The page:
MGH Hotline 1.21.11 Jeremy Rodriquez, 19, is just one of the Boston residents helped by the funds donated to this year's MGH United Way campaign.
Upholding a promise
Jeremy Rodriquez, 19, is just one of the Boston residents helped by the funds donated to this year's MGH United Way campaign. On Jan. 14, he spoke at the campaign's wrap-up breakfast at the Holiday Inn and shared how College Bound Dorchester, which receives funding from the United Way, helped him leave behind a life of violence and prepared him for college.
A two-time high school dropout and the child of a single mother, Rodriquez soon will enroll in courses at Bunker Hill Community College and hopes to eventually continue his education at UMass Boston.
Mark Culliton, chief executive officer of College Bound Dorchester, discussed how his organization is trying to change the culture of Boston's Dorchester neighborhood -- a culture that for many is more about violence than education.
"For a child born in Dorchester, the probability of graduating from college is 8 percent," Culliton said. "It isn't because a child from Dorchester lacks intelligence or is less hard-working, it's about a community that has lower expectations about what these children can accomplish."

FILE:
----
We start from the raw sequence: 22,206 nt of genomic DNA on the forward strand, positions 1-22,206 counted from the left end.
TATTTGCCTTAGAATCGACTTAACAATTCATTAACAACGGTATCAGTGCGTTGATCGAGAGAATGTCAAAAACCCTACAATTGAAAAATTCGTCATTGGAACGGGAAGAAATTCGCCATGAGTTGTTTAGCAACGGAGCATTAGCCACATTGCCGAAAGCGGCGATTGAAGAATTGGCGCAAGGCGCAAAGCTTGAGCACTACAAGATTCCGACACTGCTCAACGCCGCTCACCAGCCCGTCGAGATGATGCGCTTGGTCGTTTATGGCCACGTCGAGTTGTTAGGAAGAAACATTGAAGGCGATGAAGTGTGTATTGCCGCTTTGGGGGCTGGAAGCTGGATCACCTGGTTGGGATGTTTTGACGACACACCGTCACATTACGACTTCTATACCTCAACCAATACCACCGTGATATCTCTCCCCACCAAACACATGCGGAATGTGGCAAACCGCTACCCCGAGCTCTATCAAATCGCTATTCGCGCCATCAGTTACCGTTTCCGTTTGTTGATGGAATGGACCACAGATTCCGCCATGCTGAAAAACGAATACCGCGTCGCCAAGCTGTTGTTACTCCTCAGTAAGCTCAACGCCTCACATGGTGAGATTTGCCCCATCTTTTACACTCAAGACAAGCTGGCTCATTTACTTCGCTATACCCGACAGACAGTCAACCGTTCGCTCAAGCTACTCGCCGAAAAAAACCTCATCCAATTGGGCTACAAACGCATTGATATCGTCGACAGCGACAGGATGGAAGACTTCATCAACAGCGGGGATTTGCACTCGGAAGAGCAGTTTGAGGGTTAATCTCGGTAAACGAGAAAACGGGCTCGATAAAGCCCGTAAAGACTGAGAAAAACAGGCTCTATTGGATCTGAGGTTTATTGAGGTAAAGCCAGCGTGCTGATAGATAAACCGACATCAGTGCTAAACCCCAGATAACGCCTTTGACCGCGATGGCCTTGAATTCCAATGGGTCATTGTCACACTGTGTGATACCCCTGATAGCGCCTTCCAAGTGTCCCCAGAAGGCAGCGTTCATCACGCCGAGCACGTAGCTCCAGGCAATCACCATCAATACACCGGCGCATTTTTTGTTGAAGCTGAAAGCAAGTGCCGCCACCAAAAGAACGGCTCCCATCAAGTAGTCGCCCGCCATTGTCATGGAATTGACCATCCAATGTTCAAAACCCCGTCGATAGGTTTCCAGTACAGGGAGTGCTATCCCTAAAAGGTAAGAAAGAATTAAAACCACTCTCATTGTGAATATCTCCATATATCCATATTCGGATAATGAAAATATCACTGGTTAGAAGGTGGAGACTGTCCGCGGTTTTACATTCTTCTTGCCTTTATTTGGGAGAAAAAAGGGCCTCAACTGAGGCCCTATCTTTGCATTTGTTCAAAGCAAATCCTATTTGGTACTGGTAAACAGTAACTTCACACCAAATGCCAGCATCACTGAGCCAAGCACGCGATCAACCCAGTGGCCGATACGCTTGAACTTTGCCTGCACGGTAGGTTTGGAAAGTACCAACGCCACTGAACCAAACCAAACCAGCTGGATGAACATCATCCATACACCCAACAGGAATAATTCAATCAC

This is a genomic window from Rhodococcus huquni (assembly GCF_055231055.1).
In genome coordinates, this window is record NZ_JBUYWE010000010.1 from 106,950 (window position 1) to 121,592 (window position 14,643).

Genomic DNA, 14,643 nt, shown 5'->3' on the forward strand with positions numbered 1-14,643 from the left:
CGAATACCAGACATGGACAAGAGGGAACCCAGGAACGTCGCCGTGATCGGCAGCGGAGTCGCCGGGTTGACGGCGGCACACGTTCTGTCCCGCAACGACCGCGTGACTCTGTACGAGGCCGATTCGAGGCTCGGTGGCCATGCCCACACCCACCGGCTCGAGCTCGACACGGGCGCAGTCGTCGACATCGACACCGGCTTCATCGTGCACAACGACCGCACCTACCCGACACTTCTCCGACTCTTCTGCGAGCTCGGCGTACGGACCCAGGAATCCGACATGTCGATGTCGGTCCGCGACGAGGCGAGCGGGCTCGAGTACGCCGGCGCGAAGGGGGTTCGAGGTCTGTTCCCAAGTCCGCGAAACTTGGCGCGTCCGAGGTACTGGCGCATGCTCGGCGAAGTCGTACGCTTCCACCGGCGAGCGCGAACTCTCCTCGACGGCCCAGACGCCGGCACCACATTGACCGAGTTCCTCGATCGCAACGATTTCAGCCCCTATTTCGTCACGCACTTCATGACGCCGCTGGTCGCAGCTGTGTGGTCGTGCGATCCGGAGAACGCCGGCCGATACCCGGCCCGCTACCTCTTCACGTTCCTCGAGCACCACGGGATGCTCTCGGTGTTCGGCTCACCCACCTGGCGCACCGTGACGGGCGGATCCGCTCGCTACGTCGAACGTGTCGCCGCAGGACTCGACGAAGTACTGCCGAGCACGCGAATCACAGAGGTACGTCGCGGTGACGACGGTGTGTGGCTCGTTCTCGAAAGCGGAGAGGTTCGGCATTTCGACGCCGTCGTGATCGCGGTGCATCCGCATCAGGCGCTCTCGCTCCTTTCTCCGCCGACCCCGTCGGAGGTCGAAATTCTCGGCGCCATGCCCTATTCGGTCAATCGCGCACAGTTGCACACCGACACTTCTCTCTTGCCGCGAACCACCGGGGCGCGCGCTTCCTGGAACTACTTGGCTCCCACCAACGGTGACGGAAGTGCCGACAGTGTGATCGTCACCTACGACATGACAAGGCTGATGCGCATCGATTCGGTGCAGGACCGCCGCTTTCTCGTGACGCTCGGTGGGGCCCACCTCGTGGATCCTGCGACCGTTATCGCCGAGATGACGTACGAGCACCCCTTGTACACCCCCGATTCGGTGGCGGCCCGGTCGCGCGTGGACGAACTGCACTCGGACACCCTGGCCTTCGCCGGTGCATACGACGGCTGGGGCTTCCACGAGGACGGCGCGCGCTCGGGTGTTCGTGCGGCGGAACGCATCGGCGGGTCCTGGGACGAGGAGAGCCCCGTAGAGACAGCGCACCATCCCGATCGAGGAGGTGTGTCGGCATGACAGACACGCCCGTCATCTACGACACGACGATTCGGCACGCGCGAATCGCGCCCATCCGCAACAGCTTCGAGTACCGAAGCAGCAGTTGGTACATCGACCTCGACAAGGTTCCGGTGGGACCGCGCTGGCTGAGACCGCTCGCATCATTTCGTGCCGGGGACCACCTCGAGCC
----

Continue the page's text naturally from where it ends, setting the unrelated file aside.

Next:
He continued, "We want to change the culture of Dorchester so that all children will graduate from college. When we change that culture, middle and high school students will make better choices for their future."
The moving event was hosted by Peter L. Slavin, MD, MGH president and former board member of the United Way of Massachusetts Bay and Merrimack Valley. He congratulated the MGH community not only for raising more than any other hospital in the region but also for having the highest participation rate among area hospitals.
Slavin said the campaign goes hand-in-hand with a quote from the 1810 circular letter, "When in distress every man becomes our neighbor." This letter was sent to the Boston community by MGH founders Drs. James Jackson and John Collins Warren to drum up support for construction of a hospital. Two hundred years later, the MGH is still helping Bostonians in need.
"I could go on and on about the ways this hospital contributes to the community, and our generosity to the United Way is certainly one of them," Slavin said.
Elizabeth Mort, MD, vice president for Quality and Safety, who served as a co-chair of this year's United Way campaign, thanked everyone who gave to the initiative. She announced that the effort raised $504,000, beating the campaign's monetary goal by 1 percent.
"You could have made another choice with your money, but you didn't," she said. "I'm amazed at how many of you said, 'Oh course I will give to the United Way, why wouldn't I?'"
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